His first important building was for the local dealers of Ford Motor Company. It is located in Wilson avenue (now called Garcilazo de la Vega) in downtown Lima. It's concept was bold because, in adapting to a triangular shaped site, he introduced a semi circular plan which produced a drum like building. A number of alternated horizontal bands of glass and masonry evidenced the option for a clearly modernistic expressión. The final version of the facade was strongly objected and discussed. The prevailing tendency privileged buldings which included classical ornament and composition. Architect Belaunde-Terry resisted and another profesional was called to redesign the facade. A few years later, Enrique Seoane was commissioned to design a project across the street from this one. His option included a convex volume that seemingly "embraced" the earlier building. Together they represent one of the urban highlight spots of the nineteen forties Lima
Cristóbal de Losada y Puga, at the time, Dean of the Engineering School of the Catholic University, called him as an Urban Design teacher in the early years. Thus he started his experience in teaching and discovered a passion for it. He dedicated a very important part of his time to this endeavor. Later on, he joined the Architecture Department in the National Engineering University (UNI). A short time afterwards, he was named Director of the Department (within the School of Engineering) and later he transfomed it into an independent School. Teaching became an outstanding way of expanding his knowledge of Peru and it's needs. He would direct his engineering students, mainly when they were preparing their Graduation Project, to the study of infrastructural problems related with the development of the productive potentials of the country. He would make use of the provincial origin of most of his students to orient them towards projects (roads, bridges, ports, dams, etc) that might better the conditions of their home towns. The product of this long sustained effort was a valuable "dossier" of possible projects for the development of Peru. The experience enabled him to deepen his knowledge of the needs and the potentials of an underdeveloped country such as ours. Later on, they became a sustantial part of his political program.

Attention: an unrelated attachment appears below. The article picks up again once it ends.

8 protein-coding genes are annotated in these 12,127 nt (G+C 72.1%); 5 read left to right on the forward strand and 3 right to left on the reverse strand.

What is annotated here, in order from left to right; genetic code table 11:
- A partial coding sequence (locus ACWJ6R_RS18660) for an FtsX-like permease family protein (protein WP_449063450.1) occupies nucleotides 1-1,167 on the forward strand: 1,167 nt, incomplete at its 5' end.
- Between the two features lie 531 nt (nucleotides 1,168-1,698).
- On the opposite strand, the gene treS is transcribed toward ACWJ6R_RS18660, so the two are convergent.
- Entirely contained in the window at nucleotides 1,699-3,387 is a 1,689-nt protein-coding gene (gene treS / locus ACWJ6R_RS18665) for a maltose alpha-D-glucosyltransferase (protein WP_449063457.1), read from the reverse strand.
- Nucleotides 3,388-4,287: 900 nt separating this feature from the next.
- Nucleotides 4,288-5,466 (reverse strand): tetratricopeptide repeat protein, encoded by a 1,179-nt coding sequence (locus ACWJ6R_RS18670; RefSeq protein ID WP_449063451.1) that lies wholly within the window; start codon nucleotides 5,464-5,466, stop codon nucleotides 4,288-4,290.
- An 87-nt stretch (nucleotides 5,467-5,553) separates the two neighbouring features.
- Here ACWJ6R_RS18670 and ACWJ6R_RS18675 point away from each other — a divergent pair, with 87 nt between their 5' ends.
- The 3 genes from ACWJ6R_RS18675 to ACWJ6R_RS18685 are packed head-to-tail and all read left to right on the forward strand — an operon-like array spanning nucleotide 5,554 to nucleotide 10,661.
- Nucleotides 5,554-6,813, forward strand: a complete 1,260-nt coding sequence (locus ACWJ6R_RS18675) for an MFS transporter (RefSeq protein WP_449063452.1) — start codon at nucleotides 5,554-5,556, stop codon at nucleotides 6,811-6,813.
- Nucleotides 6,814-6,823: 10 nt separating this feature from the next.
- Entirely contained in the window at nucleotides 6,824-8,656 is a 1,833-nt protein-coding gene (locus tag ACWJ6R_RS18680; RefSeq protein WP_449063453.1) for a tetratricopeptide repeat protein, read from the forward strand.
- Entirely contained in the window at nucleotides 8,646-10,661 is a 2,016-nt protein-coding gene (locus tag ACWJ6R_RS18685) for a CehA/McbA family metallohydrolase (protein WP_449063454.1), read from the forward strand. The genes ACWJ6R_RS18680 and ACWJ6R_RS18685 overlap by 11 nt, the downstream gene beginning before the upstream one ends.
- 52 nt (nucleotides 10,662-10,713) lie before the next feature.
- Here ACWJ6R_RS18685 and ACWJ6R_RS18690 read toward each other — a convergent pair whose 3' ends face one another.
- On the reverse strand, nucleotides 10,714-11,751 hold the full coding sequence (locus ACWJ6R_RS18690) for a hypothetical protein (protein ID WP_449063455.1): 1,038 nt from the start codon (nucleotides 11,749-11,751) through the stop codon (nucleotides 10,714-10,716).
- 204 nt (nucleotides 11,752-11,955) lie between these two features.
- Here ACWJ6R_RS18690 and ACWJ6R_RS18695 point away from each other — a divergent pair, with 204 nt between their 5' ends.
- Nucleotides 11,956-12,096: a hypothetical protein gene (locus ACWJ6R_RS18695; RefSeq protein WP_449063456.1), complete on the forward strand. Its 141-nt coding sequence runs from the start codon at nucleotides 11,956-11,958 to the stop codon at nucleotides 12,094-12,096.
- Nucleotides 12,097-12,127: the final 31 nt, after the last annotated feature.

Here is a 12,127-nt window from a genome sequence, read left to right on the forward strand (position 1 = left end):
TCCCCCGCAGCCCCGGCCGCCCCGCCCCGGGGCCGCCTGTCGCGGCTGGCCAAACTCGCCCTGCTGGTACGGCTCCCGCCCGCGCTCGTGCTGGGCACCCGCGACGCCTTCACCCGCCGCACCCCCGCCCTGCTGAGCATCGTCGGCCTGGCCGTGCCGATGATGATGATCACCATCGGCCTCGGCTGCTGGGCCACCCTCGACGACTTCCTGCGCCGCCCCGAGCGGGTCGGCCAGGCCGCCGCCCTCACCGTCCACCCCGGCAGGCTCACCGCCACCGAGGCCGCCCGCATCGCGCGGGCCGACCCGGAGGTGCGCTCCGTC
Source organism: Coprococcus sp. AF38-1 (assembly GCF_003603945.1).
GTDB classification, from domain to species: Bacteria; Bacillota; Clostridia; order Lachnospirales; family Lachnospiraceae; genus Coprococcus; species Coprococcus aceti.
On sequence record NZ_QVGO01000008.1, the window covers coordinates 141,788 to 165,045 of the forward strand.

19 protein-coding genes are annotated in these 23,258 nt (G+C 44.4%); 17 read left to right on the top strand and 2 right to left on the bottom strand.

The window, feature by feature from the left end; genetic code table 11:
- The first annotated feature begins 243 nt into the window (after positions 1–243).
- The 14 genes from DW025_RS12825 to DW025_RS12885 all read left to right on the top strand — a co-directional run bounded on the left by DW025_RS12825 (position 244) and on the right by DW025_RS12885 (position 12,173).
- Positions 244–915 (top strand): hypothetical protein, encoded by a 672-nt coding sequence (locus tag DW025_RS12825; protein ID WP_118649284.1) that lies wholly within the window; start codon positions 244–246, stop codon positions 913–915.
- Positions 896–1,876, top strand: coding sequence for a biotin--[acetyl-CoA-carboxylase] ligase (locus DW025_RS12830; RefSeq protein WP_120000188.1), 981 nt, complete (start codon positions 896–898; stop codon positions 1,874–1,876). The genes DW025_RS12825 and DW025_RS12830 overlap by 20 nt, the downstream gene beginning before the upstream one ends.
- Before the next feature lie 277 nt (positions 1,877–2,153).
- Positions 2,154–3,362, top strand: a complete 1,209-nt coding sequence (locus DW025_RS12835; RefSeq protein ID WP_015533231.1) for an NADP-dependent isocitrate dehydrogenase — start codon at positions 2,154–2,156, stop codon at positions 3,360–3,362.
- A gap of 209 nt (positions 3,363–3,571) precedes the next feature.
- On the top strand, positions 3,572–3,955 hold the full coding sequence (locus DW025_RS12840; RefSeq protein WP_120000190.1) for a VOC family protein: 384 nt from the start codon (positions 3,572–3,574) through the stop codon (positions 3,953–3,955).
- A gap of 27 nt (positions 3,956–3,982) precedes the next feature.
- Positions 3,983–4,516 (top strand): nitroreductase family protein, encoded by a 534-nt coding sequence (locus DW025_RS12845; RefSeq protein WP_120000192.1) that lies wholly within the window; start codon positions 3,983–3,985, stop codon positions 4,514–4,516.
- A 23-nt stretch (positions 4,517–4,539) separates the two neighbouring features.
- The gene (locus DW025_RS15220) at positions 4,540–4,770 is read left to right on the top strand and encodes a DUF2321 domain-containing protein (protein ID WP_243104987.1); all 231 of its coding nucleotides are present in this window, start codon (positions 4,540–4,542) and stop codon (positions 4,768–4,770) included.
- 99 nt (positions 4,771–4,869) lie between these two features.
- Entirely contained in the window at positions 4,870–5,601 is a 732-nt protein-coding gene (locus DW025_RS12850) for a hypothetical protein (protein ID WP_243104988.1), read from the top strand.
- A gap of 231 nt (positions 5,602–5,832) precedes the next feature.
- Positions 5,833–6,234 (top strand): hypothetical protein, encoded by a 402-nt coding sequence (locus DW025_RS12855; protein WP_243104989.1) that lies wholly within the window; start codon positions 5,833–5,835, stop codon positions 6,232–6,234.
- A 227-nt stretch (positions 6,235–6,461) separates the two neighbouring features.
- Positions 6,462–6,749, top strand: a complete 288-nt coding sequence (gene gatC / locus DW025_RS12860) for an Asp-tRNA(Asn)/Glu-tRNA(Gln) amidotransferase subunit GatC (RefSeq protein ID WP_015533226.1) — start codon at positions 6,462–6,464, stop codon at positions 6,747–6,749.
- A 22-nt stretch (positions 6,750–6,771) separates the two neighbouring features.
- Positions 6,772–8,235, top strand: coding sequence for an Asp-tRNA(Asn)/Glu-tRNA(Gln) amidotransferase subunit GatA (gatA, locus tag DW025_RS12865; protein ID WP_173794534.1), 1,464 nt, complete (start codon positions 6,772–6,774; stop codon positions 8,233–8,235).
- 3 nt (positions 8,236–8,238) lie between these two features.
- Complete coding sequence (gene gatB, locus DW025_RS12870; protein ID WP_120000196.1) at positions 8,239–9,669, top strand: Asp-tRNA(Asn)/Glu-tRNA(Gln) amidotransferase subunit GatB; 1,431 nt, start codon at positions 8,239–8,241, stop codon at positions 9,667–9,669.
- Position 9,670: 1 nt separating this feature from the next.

Antonio Zapata, a meticulous historian, has written an interesting book called: "Young Belaunde". The main thesis being that El Arquitecto Peruano was his principal instrument to explore and anticipate his own destiny. Undoubtedly an interesting insight, it would be incomplete if it did not consider the fact that the investigations and proposals done by his students, year after year, provided the field experience which complemented the hipothesis that the magazine published and condensed. Together they were the different pieces that articulated one sole purpose. Like in the nutritional industry, in one side the lab explored for new options, in the other, the promotional area would sample the finished product and ponder it's viability and acceptability. In the process, some of those new products became a promise, at first, a possibility, later on, and finally a "must have".
In the School of Architecture he taught "PNV" (the abbreviation, probably echoes the first FDR campaign, which happened during his early Texan years. The "New Deal" packaged a number of programs identified by their initials, such as AAA, WPA, NRA, etc). PNV stood for "Problema Nacional de la Vivienda" (National Housing Problem). It was a synthetic presentation of the most advanced concepts regarding Urban Design and Housing, mostly originated in Great Britain. Among them, the concept of "Garden Cities" by Ebenezer Howard was particularly relevant. It was clear that he strongly appreciated this idea that inspired most of his housing projects, starting with the "neighbor units" of 1947 up to the "Santa Rosa citadel" of 1984, they show the firmness of his conviction in favor of this very seductive alternative.